Ward images digitized for documentary by 217 Films

In celebration of the art and life of American printmaker and illustrator Lynd Ward (1905-1985), 217 Films has given a gift to Penn State University Libraries to digitize selected Ward woodcuts and wood engravings.

217 Films will showcase many of these works in a new film titled “O Brother Man: The Art and Life of Lynd Ward.” The documentary, projected for release in December 2011, will feature an interview with the artist’s daughter Robin Ward Savage.

Ward, who illustrated more than 200 books, was among the foremost graphic book artists of 20th-century America, and his books, prints, and artwork are held by major museums and libraries worldwide. His “stories without words,” such as "Song Without Words: A Book of Engravings on Wood" (1930), are precursors to the modern graphic novel and are acknowledged masterpieces of that genre. Between 1929 and 1937, Ward produced six of these books, where the storyline was told entirely through wood engravings. Released recently in a two-volume edition by The Library of America, these books will be the focus of "O Brother Man," which will highlight Ward's art as well as his deep personal commitment to social justice and the plight of the working man surrounding the years of the Great Depression.

“We at 217 Films are delighted to contribute to Penn State's Libraries in support of the digitization of the works of Lynd Ward,” said director Michael Maglaras. “The best way to access works of art in our fast-moving times is to do so online, and with the digitization of even a part of Ward’s vast output, we will help to introduce him to a new audience.”

Barbara I. Dewey, dean of University Libraries and Scholarly Communication at Penn State observed, "While alerting a wider audience to this artist extraordinaire, the documentary will also point to Penn State Libraries' strong holdings in fine printing, printmaking techniques, children’s books, graphic novels, and original art work for illustrated books. Additionally 217 Films' gift will help us digitize Ward's work and expand research opportunities for scholars and students interested in learning more about the creative process, illustration, and the book arts."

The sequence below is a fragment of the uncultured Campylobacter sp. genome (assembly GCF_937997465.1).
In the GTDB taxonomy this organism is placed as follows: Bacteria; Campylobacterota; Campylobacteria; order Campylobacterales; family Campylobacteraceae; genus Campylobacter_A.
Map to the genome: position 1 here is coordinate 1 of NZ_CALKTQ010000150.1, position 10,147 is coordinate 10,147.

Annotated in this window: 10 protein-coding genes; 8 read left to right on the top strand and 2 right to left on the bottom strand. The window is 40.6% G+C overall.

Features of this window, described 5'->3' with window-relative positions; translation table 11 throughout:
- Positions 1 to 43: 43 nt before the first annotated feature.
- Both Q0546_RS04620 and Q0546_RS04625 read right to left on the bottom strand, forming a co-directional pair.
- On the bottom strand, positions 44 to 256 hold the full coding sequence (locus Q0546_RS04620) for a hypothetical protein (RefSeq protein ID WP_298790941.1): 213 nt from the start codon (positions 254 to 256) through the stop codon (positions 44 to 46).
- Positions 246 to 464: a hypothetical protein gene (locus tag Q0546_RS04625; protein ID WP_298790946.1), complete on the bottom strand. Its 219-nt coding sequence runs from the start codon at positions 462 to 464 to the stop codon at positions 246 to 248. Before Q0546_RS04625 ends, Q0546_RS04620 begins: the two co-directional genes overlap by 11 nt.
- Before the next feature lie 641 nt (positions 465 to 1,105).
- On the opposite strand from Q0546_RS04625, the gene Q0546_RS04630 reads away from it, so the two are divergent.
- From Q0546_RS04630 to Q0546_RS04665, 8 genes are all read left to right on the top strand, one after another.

More about 217 Films

217 Films is an independent film company devoted to the American artistic experience. In 2005, Michael Maglaras and Terri Templeton released their first film “Cleophas and His Own” about the American painter Marsden Hartley's epic narrative of love and loss. Maglaras both directed and played the role of Hartley in this film. In 2008, they released a second film about Hartley called “Visible Silence: Marsden Hartley, Painter and Poet”—the first-ever documentary on the life of Hartley. In 2010, with their film “John Marin: Let the Paint be Paint!” they established, through the first full-length documentary on this important painter, that Marin was one of the fathers of American modernism. All three films, among other distinctions, have been shown to acclaim at the National Gallery of Art in Washington, D.C.

The "Sacramento Bee" called Michael Maglaras a filmmaker of “Bergman-like gravitas.” His films have been described as “virtuoso filmmaking” ("National Gallery of Art") “alive and fresh” ("Art New England") and “elegiac and insightful” ("Naples Daily News").

For more information, go to 217 Films website at www.two17films.com or 217 Films blog at  www.two17films.blogspot.com

More about Penn State University Libraries
Penn State's University Libraries, with more than 5.4 million volumes and a robust online presence, constitute a major resource for students, faculty, staff, as well as residents of the Commonwealth of Pennsylvania. The largest research library in Pennsylvania, and with 23 location throughout the state, it is one of four resource libraries that provide service and collections to all other libraries and residents of the Commonwealth. The Lynd Ward Collection is housed at University Park in Rare Books and Manuscripts, The Special Collections Library, 104 Paterno Library. For more information, call 814-865-1793 or go to www.libraries.psu.edu/psul/speccolls/rbm.html

 

Last Updated March 21, 2011